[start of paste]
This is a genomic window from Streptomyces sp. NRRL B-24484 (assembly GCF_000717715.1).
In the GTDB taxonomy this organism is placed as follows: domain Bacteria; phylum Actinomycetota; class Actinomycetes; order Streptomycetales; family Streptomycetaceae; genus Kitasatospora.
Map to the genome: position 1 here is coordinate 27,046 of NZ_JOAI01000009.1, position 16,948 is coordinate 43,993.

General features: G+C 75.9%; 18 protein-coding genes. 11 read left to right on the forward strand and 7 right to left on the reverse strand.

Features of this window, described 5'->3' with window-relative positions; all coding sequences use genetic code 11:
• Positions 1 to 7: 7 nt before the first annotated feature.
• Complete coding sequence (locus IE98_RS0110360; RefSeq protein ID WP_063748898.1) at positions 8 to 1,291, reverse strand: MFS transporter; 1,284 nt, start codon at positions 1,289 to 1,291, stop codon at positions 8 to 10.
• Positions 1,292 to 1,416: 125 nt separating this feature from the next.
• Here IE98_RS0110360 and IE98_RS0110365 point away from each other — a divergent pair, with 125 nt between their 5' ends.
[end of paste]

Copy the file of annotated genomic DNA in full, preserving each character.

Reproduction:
This is a genomic window from Streptomyces sp. NRRL B-24484 (assembly GCF_000717715.1).
In the GTDB taxonomy this organism is placed as follows: domain Bacteria; phylum Actinomycetota; class Actinomycetes; order Streptomycetales; family Streptomycetaceae; genus Kitasatospora.
Map to the genome: position 1 here is coordinate 27,046 of NZ_JOAI01000009.1, position 16,948 is coordinate 43,993.

General features: G+C 75.9%; 18 protein-coding genes. 11 read left to right on the forward strand and 7 right to left on the reverse strand.

Features of this window, described 5'->3' with window-relative positions; all coding sequences use genetic code 11:
• Positions 1 to 7: 7 nt before the first annotated feature.
• Complete coding sequence (locus IE98_RS0110360; RefSeq protein ID WP_063748898.1) at positions 8 to 1,291, reverse strand: MFS transporter; 1,284 nt, start codon at positions 1,289 to 1,291, stop codon at positions 8 to 10.
• Positions 1,292 to 1,416: 125 nt separating this feature from the next.
• Here IE98_RS0110360 and IE98_RS0110365 point away from each other — a divergent pair, with 125 nt between their 5' ends.